Week 17 Preview: Blackhawks and Bruins
I think we all hoped that immediately after the All-Star break, when the Kings would (and do) need to get their shit together, they would be playing the Blackhawks and Bruins, right?
Oh, the opposite, you say?
BLACKHAWKS @ KINGS
Wednesday, January 28th
7:30 PM PST (NBC Sports Network)
After a slow start to the season, the Chicago Blackhawks are back to looking like the Blackhawks. They are fourth in the West with 62 points, tied with St. Louis for second in the Central Division. Their +40 goal differential tops in the league and is a good deal better than the Kings’ measly +3.
On their first meeting on November 29th, the Kings continued their trend of losing to the teams they eliminated in the 2014 playoffs, imbuing teams with false hope — a bold and winning strategy, if you ask me. They lost 4-1, although one of those goals was an empty-netter.
It was one of the rare games where the Kings never really looked in it, a nice respite from outplaying teams but losing anyway. Perhaps in the back-half of the season they’ll attempt the cutting-edge strategy of outplaying teams and winning!
Patrick Kane is having a particularly productive season, and Jonathan Toews is Jonathan Toews. So despite their lackluster 5-5 record going into the All-Star break, these are still the Blackhawks of old, and the Kings will need to shake off any rust in the pre-game skate, because this one is a tall but telling task.
On the plus side, noted Blackhawks-killer Tyler Toffoli will likely return to the lineup after missing nearly three weeks with mononucleosis. Not Tanner Pearson, however, whose leg is still broken.
KINGS @ BRUINS
Saturday, January 31st
4:00 PM PST
The Boston Bruins, similar to the Blackhawks (and Kings for that matter), were widely considered to be the cream of the crop of their conference, but have had an uninspired and inconsistent first half of the season. There was talk that the Bruins had lost their identity, and chatter of trading away under-performers like Milan Lucic and Loui Eriksson. CEO Charlie Jacobs put the entire organization on notice, calling the teams first-half performance “unacceptable.”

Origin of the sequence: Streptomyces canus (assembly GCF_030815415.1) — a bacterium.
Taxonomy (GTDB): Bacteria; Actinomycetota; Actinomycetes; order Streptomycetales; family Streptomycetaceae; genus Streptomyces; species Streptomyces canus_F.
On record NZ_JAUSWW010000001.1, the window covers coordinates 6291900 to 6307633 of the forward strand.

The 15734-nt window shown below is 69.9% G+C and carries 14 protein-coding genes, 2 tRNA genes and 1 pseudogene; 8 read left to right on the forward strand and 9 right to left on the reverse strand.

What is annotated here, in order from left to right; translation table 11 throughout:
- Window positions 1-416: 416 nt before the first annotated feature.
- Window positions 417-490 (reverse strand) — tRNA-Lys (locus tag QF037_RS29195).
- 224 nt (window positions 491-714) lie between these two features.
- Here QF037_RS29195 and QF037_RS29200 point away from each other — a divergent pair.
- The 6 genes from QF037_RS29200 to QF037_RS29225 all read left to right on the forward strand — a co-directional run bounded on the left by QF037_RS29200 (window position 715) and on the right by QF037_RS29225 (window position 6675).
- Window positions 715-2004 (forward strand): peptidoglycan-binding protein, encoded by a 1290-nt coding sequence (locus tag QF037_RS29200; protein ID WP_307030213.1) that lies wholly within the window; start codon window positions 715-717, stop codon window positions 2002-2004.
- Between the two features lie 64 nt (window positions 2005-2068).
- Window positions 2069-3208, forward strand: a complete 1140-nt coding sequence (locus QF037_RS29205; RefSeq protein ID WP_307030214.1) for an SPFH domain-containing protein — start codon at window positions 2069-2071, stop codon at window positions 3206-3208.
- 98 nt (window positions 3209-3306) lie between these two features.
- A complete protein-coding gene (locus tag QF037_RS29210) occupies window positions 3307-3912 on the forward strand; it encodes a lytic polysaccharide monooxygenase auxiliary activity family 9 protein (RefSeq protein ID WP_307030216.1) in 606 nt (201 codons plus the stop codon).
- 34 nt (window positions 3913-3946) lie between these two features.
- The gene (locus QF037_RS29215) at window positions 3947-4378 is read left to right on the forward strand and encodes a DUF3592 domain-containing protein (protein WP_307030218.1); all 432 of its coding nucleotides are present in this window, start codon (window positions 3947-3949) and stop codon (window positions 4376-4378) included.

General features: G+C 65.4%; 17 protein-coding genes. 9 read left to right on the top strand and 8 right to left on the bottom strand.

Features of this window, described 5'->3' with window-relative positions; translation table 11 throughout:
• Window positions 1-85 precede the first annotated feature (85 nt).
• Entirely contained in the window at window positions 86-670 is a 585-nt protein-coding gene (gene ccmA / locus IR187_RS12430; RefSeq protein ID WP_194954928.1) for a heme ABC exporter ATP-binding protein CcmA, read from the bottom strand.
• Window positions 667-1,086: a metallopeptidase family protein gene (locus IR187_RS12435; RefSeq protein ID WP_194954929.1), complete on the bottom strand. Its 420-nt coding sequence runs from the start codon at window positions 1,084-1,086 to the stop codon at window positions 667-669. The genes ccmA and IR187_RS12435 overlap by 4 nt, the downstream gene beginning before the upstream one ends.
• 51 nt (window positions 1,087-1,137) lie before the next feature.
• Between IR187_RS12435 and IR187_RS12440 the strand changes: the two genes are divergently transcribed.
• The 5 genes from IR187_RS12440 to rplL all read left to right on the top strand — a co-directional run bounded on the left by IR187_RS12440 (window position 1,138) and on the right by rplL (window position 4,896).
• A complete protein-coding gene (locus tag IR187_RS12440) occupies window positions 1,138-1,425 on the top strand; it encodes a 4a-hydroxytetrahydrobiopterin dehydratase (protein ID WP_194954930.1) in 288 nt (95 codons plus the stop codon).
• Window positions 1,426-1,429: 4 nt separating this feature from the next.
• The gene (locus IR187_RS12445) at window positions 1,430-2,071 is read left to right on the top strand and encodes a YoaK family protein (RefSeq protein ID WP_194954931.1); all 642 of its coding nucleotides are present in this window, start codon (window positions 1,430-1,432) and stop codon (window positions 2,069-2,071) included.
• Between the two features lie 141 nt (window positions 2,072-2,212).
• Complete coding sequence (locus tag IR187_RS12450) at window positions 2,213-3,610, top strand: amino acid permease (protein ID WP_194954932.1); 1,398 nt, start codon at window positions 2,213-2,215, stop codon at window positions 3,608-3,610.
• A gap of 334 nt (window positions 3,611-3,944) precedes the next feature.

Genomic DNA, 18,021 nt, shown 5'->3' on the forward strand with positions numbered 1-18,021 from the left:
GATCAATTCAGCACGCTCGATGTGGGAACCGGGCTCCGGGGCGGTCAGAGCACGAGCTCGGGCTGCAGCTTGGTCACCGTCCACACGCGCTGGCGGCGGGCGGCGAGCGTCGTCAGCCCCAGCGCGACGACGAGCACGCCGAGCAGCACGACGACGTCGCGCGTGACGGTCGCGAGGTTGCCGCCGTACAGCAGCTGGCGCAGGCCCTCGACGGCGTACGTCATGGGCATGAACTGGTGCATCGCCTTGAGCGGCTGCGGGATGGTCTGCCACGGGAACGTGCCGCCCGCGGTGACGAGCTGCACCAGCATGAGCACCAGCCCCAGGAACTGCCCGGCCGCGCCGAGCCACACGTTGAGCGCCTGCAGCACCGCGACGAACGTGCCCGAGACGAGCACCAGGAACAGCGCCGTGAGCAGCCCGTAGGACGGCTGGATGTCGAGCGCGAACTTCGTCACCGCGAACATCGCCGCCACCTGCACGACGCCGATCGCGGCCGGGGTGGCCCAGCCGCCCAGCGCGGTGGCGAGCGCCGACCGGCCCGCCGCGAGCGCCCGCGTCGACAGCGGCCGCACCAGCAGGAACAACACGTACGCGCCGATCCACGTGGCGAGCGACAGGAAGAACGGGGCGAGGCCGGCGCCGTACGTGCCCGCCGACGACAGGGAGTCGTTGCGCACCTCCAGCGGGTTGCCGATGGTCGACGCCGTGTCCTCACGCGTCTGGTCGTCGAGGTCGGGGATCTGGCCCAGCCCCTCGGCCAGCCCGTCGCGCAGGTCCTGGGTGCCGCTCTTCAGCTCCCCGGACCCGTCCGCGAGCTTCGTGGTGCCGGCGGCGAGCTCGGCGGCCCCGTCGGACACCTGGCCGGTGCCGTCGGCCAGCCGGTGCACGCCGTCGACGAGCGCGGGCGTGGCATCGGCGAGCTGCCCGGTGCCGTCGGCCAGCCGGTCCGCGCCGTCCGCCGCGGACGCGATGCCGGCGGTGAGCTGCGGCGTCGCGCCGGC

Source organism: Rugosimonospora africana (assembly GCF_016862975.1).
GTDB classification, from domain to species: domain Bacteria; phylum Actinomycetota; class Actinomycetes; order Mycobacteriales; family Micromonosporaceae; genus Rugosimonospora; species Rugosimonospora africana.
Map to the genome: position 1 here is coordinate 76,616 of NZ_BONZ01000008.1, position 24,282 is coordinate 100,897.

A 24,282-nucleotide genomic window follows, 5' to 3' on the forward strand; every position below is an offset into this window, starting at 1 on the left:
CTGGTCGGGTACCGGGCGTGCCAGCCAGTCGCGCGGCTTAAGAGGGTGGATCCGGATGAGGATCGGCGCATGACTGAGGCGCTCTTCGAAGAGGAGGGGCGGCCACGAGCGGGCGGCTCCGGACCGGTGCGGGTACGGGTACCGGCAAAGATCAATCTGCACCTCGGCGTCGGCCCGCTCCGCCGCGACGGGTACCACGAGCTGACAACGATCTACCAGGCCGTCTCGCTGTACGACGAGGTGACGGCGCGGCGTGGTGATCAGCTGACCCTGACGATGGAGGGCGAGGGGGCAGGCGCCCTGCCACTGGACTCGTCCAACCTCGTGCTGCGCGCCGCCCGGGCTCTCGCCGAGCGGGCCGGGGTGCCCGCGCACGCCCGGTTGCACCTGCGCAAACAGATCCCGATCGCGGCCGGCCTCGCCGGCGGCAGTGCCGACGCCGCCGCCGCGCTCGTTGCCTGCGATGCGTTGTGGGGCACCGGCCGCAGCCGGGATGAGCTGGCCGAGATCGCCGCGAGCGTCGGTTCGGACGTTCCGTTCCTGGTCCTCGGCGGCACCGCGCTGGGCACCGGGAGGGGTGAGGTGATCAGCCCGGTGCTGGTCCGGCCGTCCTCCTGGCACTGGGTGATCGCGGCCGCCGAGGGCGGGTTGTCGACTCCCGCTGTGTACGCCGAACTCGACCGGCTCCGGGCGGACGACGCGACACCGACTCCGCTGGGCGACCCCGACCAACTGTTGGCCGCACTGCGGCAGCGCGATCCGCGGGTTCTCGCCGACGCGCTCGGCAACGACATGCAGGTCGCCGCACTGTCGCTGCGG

Unlike the Kings, however, the Bruins started to show some life before the All-Star break, going 6-1-3 in their last 10 games. They took a firm grasp on 8th place in the East, seven points ahead of the 9th place Florida Panthers. For conference perspective, seven points in the West is the difference between 8th place and 3rd place, or 8th place and 12th place.
With a +5 goal differential, the Kings and the Bruins have had a pretty similar season. Even their previous (and only) meeting in December was close, with the Kings winning 2-0, including an empty-net goal in the last minute of the game. Let’s hope the Kings can follow in the Bruins’ recent footsteps and string together wins.
While maybe not the schedule the Kings wanted following the break, perhaps it’s the one they need. Especially after Monday’s shocking news that saw Mike Richards waived and sent down to the AHL, the Kings need a decent dose of reality. That’s what they’ll get in facing the toughest competition the NHL has to offer.
No more lip service. No more pleads for 60-minute performances. It will no longer be enough for the Kings to identify their errors, lament their lost opportunities, and promise to be better. In a surprising season which has featured the resurrection of many of last years’s bottom-dwelling teams, it’s now or never.
I don’t know about you, but now seems better.